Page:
Duo-turned-trio debuts bigger, fuller sound on new album 'Hazy Sun'

Noble Vices singer/guitarist Mark Ferritto took piano lessons as a kid and later played guitar in the high school jazz band. But given his father’s rock ’n’ roll resume, he seemed destined to play loud music on sweaty stages. 

“My dad is actually a doctor, but the summer before he decided to go to medical school he actually was a roadie for Led Zeppelin,” Ferritto said. “He got to re-string Jimmy Page's Les Paul and everything.” 

After high school, Ferritto headed to Ohio State, where he joined up with drummer Chris Price in the band Versicolor. When that band fizzled post-graduation, Ferritto and Price formed Noble Vices as a duo, eventually releasing 2015 EP Ondes. About two years ago, the pair added bassist Chris Carter, and recently Noble Vices entered the studio for the first time as a trio.

Writing songs has always served as a form of therapy for Ferritto, but for the songs on new album Hazy Sun, which the band will celebrate with a release show at Ace of Cups on Friday, Feb. 1, Ferritto delved into the idea of not just musical therapy but the role professional therapy can play in one’s mental health.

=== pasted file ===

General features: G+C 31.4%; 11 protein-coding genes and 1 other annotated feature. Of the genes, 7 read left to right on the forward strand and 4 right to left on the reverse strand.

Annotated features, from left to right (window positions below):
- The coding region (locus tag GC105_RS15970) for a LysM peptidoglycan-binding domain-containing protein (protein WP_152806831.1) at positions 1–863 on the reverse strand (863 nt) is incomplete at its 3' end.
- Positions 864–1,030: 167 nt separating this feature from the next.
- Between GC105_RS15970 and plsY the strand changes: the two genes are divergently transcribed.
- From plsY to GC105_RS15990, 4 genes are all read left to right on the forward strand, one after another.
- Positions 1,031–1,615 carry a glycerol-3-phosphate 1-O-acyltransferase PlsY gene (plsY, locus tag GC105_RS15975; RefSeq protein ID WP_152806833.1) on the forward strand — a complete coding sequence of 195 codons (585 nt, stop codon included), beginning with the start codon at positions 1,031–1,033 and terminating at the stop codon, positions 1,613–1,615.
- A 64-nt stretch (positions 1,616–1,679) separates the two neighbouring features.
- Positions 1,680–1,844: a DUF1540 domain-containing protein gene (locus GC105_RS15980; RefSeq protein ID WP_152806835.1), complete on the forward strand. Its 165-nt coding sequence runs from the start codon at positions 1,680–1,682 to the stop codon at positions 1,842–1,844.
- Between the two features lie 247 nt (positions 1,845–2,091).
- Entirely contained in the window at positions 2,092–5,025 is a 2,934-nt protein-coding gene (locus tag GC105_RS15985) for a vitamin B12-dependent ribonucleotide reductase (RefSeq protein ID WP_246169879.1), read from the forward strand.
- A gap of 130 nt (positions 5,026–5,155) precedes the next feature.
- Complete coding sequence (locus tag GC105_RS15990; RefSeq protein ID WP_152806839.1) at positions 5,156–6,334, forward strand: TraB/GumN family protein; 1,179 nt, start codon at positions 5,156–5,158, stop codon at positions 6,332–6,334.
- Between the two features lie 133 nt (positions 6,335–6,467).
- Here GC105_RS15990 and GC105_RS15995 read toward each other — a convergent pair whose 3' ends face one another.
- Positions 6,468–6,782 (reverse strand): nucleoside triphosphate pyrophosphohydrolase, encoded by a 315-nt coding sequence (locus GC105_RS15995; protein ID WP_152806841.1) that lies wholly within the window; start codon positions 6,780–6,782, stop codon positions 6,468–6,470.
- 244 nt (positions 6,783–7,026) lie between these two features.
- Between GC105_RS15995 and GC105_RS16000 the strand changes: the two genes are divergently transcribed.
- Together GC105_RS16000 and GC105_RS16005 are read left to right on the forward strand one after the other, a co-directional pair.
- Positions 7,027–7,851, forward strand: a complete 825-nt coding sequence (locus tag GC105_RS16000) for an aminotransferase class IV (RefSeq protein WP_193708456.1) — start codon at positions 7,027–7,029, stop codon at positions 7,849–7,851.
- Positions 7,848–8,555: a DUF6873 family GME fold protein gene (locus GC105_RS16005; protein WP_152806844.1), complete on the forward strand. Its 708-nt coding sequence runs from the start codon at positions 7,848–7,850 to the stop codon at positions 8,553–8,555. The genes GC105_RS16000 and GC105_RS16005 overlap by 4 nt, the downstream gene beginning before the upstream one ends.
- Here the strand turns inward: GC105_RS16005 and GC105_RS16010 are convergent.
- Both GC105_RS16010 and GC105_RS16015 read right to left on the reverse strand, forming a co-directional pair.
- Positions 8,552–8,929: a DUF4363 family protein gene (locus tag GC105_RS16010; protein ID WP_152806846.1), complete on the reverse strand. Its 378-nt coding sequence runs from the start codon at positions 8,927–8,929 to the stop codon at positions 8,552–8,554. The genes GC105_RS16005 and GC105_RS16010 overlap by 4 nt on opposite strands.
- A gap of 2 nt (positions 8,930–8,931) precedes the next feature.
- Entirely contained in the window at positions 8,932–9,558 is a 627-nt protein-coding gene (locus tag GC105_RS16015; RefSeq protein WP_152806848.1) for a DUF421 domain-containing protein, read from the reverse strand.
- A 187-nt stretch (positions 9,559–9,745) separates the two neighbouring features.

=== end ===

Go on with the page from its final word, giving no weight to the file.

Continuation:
“I started taking therapy more seriously and going to therapy and really thinking about mental health more critically,” Ferritto said. “Eventually you just get to a point where it's like, ‘I don't want to feel like that anymore.’ A lot of the songs have to do with that: ‘Why am I feeling like this?’”

On “Nostalgia is Dangerous,” which, like all eight Hazy Sun tracks, hits with a force that feels fuller than a trio, Ferritto explores the way nostalgia can cloud a person’s judgment. “Everyone is like, ‘Oh, the good old days!’ Especially in the country right now with ‘Make America Great Again.’ It’s just like, ‘I don't think you're really thinking critically about this,’” said Ferritto, who admitted to his own nostalgic temptations. “You can also apply it yourself. I am the worst victim of my own nostalgia. It's easy to do. It's like a warm blanket.”

When Ferritto listens to Hazy Sun now, he hears how Noble Vices has settled into its bigger sound, as well as his own internal growth. “Some of these songs are a couple of years old, so I just think about how much I’ve grown in two years. I'm definitely not as hard on myself anymore,” Ferritto said. “A lot of times on the record it's me going, ‘Why do I do this thing that obviously hurts me?’ Now, I can just be like, ‘Oh, I'm getting better.’ It's crazy how important it's been to just write and put it out there and let people know about it.”